This article originally appeared on Business Insider. Follow @BusinessInsider on Twitter.

MIGHTY TACTICAL

The United States used combat hovercraft to kick butt in Vietnam

When people think hovercraft, the Landing Craft Air Cushion (also known as the LCAC) comes to mind. Understandably so — that hovercraft has been a vital piece of gear for the Navy and Marine Corps when it comes to projecting power ashore. But these are not the first hovercraft to be used in service. In fact, hovercraft saw action with both the Navy and Army during the Vietnam War.


In 1966, the Navy acquired four Patrol Air Cushion Vehicles, or PACVs (pronounced “Pack-Vees”), for test purposes and deployed them to Vietnam. The hovercraft quickly proved very potent, delivering a lot of firepower and speed and reaching areas inaccessible to traditional tracked or wheeled vehicles.

Patrol Air Cushion Vehicles packed a lot of firepower and were fast — but they never got past an operational test.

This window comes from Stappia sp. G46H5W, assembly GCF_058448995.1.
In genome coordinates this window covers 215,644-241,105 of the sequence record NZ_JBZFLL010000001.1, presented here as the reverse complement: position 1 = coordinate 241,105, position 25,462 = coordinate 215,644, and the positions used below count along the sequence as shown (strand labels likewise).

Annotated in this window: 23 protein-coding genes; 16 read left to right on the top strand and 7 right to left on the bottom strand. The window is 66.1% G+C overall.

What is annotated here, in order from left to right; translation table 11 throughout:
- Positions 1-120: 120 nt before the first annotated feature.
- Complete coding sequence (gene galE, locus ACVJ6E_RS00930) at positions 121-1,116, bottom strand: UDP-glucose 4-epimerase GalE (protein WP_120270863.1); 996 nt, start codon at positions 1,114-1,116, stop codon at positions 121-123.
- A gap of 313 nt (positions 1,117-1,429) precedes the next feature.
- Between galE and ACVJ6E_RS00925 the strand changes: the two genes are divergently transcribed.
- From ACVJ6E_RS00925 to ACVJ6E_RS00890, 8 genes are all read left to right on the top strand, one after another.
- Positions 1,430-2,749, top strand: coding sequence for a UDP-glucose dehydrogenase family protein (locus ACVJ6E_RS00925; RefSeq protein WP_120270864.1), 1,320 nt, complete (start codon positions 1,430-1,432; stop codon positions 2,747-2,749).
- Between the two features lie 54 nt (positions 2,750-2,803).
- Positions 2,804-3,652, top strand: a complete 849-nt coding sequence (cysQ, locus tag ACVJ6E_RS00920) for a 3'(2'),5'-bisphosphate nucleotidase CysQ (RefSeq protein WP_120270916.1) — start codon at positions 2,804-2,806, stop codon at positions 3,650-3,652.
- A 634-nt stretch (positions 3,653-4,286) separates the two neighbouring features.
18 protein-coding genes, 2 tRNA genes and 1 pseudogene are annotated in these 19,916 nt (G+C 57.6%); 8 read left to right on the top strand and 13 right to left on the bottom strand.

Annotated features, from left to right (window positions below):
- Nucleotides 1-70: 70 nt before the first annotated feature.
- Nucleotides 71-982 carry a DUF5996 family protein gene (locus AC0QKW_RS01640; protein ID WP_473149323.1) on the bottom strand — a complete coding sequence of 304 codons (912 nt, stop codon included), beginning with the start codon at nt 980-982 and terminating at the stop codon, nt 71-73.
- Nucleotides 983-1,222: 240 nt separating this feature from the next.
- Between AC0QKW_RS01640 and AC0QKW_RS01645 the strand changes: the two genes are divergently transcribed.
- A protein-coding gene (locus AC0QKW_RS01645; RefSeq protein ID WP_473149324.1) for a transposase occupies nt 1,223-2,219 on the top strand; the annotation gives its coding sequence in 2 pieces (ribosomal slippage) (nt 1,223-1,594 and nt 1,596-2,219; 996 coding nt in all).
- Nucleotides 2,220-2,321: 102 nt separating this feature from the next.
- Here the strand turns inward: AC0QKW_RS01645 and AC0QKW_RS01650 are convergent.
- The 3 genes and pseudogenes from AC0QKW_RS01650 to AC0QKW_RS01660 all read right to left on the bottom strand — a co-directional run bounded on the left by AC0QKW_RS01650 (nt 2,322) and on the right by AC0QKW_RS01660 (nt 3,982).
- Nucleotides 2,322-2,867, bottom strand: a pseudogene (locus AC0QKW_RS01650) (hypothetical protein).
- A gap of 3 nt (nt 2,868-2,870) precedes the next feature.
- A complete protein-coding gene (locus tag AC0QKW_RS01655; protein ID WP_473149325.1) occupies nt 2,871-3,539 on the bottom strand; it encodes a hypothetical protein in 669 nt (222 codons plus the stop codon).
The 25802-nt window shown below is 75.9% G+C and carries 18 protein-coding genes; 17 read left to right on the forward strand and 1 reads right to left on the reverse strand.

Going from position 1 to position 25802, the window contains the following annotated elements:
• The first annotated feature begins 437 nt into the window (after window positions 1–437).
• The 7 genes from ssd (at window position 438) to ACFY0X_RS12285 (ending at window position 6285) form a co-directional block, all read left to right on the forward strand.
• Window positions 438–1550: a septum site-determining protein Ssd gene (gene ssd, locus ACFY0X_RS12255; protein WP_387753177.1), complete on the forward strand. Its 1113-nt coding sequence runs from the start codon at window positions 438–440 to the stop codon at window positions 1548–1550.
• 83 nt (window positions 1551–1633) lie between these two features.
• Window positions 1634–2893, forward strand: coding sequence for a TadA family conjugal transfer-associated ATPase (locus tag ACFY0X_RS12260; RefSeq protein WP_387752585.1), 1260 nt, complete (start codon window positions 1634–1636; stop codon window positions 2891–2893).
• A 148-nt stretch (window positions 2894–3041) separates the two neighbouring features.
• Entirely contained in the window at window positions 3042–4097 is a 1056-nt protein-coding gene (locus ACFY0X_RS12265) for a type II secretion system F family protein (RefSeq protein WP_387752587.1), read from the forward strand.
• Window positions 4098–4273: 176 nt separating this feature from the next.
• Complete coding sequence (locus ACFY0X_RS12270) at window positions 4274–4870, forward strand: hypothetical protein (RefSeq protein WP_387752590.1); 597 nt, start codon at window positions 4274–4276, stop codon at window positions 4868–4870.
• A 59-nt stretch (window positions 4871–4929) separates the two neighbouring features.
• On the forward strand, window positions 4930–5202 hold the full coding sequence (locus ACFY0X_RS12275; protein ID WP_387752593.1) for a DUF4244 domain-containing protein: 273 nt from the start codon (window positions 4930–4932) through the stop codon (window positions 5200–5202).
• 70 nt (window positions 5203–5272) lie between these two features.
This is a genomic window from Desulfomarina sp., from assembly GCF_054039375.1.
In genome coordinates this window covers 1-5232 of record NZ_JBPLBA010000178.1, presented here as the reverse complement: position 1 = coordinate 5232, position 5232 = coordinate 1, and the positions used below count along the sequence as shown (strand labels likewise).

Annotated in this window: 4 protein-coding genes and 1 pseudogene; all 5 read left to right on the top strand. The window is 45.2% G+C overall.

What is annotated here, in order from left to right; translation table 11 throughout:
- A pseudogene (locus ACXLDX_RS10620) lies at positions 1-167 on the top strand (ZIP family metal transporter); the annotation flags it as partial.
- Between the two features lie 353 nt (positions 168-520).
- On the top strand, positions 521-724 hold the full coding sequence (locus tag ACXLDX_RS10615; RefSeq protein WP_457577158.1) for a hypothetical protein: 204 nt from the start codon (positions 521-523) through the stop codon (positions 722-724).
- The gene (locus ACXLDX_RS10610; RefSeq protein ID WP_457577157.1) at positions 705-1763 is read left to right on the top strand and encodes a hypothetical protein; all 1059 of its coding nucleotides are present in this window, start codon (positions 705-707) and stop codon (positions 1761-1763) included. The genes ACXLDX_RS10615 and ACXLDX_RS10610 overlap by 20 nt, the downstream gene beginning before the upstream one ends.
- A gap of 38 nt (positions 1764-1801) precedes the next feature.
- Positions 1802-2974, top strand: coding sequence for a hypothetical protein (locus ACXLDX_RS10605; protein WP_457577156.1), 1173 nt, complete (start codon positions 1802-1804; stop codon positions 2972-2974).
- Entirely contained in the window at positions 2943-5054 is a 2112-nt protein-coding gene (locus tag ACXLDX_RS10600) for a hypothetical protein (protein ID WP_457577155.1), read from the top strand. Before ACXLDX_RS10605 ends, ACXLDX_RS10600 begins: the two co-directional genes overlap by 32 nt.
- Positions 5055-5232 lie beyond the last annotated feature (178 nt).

(US Navy)

A PACV was equipped with a turret that held one or two M2 .50-caliber machine guns mounted on top of the cabin, which held a crew of four. There were also two M60 general-purpose machine guns, one mounted to port and the other to starboard. Additionally, there were two remote-controlled emplacements for either M60s or Mk 19 automatic grenade launchers.

The hovercraft could reach a top speed of 35 knots and had a maximum range of 165 nautical miles. But as maintenance and training proved problematic, especially given the trans-Pacific supply lines, the Navy decided to pull the plug. The Army, however, remained interested. The hovercraft operated primarily from a land base, but could also be deployed from amphibious ships (like today’s LCACs).

PACVs worked with the Navy’s Light Attack Helicopter Squadron Three (HAL-3), providing a fast response to enemy activity.

(US Navy)